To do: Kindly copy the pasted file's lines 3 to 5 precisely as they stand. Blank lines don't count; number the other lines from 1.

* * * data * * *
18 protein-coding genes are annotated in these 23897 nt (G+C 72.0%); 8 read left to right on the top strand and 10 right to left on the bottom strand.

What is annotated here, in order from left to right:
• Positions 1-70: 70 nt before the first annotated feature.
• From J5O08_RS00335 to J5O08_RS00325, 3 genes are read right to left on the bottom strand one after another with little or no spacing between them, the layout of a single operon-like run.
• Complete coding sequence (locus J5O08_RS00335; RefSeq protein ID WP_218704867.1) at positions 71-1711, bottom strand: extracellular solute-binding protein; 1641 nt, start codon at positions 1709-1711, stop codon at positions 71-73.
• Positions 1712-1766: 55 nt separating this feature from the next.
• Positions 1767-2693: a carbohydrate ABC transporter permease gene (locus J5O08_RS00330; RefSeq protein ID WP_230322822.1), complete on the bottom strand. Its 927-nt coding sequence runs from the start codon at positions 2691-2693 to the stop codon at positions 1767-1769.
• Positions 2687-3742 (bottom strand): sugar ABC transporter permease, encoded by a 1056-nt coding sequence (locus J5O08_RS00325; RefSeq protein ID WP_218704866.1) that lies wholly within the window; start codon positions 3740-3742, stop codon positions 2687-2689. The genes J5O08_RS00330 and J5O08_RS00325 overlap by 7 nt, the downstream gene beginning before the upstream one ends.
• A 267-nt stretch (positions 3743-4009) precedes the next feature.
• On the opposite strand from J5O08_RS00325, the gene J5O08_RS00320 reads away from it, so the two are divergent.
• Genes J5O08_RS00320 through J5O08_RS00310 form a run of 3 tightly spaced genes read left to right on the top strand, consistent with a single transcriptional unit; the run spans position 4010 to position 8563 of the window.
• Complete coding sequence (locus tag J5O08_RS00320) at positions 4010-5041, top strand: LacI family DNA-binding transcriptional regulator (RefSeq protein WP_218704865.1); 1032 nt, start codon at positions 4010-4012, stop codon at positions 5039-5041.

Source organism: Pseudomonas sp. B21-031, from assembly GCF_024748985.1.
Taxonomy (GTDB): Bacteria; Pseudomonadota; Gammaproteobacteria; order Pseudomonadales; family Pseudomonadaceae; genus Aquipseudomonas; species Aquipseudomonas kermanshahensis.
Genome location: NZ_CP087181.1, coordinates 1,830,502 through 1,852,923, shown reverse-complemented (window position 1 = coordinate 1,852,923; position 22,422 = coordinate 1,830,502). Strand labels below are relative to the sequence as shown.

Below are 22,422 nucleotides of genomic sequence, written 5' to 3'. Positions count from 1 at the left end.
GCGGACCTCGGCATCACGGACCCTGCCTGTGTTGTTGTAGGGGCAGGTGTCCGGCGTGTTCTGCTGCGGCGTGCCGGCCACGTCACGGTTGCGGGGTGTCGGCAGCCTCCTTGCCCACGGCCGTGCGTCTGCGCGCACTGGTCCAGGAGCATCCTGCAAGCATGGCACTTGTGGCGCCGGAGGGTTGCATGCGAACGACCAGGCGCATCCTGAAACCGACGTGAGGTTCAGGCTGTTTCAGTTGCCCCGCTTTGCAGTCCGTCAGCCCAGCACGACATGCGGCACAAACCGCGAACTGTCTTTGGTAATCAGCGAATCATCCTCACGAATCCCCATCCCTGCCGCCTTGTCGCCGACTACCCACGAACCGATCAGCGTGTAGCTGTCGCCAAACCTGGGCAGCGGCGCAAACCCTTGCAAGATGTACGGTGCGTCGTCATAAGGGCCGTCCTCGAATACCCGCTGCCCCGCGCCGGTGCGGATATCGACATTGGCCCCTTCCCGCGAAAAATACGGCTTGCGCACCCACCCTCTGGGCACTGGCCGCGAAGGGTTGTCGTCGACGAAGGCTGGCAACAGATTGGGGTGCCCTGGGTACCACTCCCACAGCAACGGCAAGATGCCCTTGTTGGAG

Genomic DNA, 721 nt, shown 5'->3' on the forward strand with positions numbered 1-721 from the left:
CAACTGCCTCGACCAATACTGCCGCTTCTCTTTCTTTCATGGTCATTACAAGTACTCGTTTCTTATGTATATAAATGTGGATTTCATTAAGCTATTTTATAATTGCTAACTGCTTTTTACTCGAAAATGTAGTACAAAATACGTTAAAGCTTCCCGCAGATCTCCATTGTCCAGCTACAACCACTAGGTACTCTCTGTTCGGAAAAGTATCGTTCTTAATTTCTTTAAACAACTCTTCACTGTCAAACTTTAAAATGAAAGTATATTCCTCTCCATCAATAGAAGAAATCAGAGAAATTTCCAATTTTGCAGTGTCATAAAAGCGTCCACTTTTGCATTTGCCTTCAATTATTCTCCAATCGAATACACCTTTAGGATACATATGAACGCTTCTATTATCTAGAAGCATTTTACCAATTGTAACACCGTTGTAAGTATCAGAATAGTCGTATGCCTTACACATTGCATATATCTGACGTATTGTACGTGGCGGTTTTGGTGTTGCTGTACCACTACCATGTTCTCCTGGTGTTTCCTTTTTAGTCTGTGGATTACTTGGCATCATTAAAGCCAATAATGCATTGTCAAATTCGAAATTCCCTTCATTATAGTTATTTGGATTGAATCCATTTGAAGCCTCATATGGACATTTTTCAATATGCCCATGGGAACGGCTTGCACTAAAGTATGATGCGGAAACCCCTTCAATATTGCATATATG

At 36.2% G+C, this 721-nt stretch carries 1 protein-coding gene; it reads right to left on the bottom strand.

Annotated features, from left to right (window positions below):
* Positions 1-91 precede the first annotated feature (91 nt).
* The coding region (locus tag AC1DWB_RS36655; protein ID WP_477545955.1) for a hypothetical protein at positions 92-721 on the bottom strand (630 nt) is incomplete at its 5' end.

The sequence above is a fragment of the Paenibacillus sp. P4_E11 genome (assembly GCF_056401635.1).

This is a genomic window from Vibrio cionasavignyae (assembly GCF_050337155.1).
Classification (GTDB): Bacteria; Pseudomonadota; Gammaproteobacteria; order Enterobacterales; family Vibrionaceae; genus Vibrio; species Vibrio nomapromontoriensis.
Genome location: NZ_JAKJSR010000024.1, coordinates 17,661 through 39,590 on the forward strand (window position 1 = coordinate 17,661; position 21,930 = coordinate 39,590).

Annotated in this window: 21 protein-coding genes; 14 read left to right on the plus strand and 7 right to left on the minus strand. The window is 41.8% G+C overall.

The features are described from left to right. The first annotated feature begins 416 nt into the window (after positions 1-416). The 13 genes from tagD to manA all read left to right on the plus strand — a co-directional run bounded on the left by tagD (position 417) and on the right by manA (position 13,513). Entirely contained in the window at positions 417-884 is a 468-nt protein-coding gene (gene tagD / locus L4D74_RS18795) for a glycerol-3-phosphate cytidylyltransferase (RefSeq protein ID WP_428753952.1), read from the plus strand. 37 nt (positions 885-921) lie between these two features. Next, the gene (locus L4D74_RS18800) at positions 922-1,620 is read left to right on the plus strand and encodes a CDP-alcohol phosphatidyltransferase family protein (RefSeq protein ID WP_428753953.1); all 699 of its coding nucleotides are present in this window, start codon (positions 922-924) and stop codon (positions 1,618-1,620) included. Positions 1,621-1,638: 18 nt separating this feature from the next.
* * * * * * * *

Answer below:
• Positions 1-70: 70 nt before the first annotated feature.
• From J5O08_RS00335 to J5O08_RS00325, 3 genes are read right to left on the bottom strand one after another with little or no spacing between them, the layout of a single operon-like run.
• Complete coding sequence (locus J5O08_RS00335; RefSeq protein ID WP_218704867.1) at positions 71-1711, bottom strand: extracellular solute-binding protein; 1641 nt, start codon at positions 1709-1711, stop codon at positions 71-73.